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Post-Judgment Modification Of Alimony And Child Support After Ex-Wife Remarries

Post-Judgment Modification Of Alimony And Child Support After Ex-Wife Remarries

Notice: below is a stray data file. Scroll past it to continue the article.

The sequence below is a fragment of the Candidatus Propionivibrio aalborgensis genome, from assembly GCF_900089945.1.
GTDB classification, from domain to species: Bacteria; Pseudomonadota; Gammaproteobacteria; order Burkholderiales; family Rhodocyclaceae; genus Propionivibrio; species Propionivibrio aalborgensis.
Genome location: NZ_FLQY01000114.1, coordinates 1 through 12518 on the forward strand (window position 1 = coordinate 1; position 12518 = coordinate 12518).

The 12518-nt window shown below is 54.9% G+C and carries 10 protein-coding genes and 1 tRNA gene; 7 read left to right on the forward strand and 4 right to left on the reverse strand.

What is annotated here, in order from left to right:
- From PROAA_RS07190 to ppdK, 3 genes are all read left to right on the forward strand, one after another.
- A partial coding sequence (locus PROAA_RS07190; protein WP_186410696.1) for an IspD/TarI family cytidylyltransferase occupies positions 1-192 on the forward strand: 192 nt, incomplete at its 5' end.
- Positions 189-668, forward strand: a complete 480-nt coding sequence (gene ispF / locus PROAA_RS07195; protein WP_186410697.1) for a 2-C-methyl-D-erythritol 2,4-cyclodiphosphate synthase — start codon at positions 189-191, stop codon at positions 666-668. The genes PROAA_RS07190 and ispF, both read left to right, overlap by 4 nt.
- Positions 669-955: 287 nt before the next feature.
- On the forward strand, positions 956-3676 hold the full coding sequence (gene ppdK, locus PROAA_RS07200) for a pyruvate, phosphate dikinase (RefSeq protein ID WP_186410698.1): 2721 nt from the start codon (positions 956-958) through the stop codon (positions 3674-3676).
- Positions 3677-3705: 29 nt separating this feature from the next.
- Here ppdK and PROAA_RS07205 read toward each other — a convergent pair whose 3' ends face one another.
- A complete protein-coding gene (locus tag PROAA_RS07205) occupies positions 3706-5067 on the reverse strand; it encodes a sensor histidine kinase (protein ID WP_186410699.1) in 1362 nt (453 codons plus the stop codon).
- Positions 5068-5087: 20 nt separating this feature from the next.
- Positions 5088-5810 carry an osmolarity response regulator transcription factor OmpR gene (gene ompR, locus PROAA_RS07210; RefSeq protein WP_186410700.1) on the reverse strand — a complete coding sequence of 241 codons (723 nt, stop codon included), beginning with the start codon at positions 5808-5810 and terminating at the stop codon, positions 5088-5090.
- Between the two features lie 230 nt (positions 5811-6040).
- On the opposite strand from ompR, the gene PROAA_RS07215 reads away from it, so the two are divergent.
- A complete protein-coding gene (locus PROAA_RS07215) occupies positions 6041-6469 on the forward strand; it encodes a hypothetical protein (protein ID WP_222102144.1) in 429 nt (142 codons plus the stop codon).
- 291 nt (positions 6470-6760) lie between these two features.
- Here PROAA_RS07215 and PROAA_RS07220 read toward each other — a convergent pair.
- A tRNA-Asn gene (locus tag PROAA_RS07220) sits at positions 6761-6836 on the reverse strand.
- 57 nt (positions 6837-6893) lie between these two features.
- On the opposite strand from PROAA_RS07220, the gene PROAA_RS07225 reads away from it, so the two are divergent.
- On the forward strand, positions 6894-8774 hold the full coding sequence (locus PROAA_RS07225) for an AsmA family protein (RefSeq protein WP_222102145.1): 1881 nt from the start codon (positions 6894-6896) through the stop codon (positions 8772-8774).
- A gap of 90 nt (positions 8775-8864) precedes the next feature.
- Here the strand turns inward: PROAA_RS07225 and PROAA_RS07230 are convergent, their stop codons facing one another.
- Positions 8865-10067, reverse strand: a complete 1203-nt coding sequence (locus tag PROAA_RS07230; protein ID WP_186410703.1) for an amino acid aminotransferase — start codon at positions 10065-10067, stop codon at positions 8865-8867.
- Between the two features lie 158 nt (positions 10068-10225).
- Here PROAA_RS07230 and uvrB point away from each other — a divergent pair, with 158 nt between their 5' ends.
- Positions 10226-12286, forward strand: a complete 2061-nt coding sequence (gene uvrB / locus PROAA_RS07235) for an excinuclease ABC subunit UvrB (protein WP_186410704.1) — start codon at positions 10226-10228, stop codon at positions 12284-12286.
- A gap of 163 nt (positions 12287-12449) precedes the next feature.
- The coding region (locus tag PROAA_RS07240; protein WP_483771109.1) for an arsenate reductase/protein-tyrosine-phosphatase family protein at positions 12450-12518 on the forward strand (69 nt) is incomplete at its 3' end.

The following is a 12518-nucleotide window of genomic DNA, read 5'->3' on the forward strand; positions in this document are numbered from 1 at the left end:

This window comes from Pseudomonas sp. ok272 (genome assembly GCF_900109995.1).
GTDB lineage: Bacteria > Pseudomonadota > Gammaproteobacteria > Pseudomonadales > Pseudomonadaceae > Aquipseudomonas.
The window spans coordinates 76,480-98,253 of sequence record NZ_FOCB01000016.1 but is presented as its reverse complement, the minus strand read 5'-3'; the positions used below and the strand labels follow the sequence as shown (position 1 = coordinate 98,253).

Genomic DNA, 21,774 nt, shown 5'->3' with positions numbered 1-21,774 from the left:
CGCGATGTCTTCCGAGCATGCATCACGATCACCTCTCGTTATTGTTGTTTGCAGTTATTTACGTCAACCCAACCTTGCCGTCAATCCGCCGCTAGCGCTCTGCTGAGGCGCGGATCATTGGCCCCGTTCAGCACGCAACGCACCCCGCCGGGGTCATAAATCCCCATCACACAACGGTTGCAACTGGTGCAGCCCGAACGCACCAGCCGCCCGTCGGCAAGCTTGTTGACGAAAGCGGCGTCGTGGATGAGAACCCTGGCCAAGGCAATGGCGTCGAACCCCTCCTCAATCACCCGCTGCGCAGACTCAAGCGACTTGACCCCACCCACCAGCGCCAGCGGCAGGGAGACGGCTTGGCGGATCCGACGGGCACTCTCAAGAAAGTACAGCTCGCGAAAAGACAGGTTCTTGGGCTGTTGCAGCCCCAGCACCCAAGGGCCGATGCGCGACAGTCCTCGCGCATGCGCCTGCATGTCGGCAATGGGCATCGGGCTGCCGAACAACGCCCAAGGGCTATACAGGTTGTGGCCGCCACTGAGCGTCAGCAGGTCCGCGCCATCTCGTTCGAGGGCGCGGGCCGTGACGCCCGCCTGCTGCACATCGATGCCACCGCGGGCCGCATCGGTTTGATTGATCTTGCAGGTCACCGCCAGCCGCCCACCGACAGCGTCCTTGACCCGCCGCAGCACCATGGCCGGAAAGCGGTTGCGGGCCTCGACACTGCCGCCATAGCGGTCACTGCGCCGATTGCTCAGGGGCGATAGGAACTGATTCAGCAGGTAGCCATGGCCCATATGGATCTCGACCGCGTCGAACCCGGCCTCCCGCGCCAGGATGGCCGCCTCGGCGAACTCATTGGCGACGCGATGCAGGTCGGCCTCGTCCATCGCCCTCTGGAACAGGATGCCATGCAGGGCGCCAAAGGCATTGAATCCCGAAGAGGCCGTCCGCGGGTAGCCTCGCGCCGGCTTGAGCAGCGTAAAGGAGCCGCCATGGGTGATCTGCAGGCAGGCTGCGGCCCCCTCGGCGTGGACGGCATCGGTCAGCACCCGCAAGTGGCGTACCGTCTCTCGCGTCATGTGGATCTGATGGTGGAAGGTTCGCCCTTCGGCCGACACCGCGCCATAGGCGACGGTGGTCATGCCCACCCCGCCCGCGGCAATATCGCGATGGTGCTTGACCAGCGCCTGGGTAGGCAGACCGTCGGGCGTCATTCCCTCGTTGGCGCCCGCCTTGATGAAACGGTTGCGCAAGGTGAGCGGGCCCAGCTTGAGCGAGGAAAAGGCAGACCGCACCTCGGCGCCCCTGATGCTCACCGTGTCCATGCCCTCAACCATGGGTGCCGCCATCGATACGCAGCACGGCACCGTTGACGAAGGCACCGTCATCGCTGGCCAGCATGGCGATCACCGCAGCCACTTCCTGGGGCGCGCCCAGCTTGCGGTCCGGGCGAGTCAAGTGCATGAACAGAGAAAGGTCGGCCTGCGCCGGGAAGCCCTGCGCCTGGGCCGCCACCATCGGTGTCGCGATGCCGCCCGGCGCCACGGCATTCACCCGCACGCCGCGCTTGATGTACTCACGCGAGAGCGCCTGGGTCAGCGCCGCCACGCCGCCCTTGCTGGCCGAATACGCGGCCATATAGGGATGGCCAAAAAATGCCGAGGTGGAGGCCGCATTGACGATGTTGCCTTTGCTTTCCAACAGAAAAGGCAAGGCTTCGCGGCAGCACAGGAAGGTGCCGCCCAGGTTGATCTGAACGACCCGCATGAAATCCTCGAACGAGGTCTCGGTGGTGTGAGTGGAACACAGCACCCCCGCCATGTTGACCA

In Pietrontone v. Kiernan, the Defendant, Thomas Kiernan, filed a Motion for post-judgment modification of his alimony and child support payments because he believed that funds were improperly taken from his wages after his ex-wife re-married. The Defendant appealed the decision of three (3) Family Court Orders that were issued in 2012. New Jersey Court Rule 2:4-1 requires that appeals be taken up by the court within forty-five days of the entry of the challenged Court Order or decisions. The Defendant’s appeals of the first two orders were dismissed by the Appellate Court because the appeals were untimely. Regarding the appeal of the third Order, issued on September 14, 2012, the court affirmed in part and remanded for an audit of his account. The September 14, 2012, Court Order was issued following Tina Pietrontone’s Motion to the court requesting various forms of relief regarding issues following the parties’ split. The Defendant submitted a Cross-Motion in response seeking 1) reimbursement for wage garnishments from his salary for alimony after the Plaintiff’s re-marriage in 2012 and for child support; 2) documents reflecting the exact date of the Plaintiff’s re-marriage; 3) a correction of the NJ Child Support Guidelines calculation of his child support obligation due to what he argues was a mistake on the Family Court judge’s part. In the 2012 Order at issue, the Family Court judge found that the Defendant’s Motion to compel the Plaintiff to provide proof of the date of her marriage as well as the issue of the disgorgement of alimony which the Defendant claims he paid after the Plaintiff’s re-marriage were moot. Further, the judge denied the Defendant’s request to modify his child support obligation because of the higher amount of money he paid for the children’s health insurance because the judge found that the evidence submitted did not support his claim. The Appellate Court held that any evidential decisions that were rendered by a Family Court judge are subject to review for abuse of discretion. Hisenaj v. Kuehner, 194 N.J. 6, 12 (2008). The Appellate Division did not find that the Family Court judge abused his discretion when he decided to fix the Plaintiff’s re-marriage date based upon her Certification as opposed to ordering an official document reflecting the information as the Defendant requested. In addition, the Appellate Division found that the Family Court judge’s reliance on paystub figures to set the Defendant’s child support obligation was not an abuse of discretion. According to the Appellate Court, the heart of the Defendant’s appeal is his argument that in lieu of the Court Orders terminating his alimony and child support obligations, he never received an explanation from the court or probation department with regard to the funds that were taken from his wages. Therefore, even though the Appellate Court denied the Defendant’s substantive issues on appeal, it ordered that he be provided with the calculation of his credits and debits as they pertain to his account for alimony and child support. If you anticipate that you may want to petition the court for a modification or alteration of your child support or alimony award or have any questions regarding alimony it is imperative that you seek out the advice of an experienced attorney. For more information about child support, alimony, post-judgment modification, divorce, or other family law matters in New Jersey visit DarlingFirm.com.This blog is for informational purposes and in no way is intended to replace the advice of an attorney.

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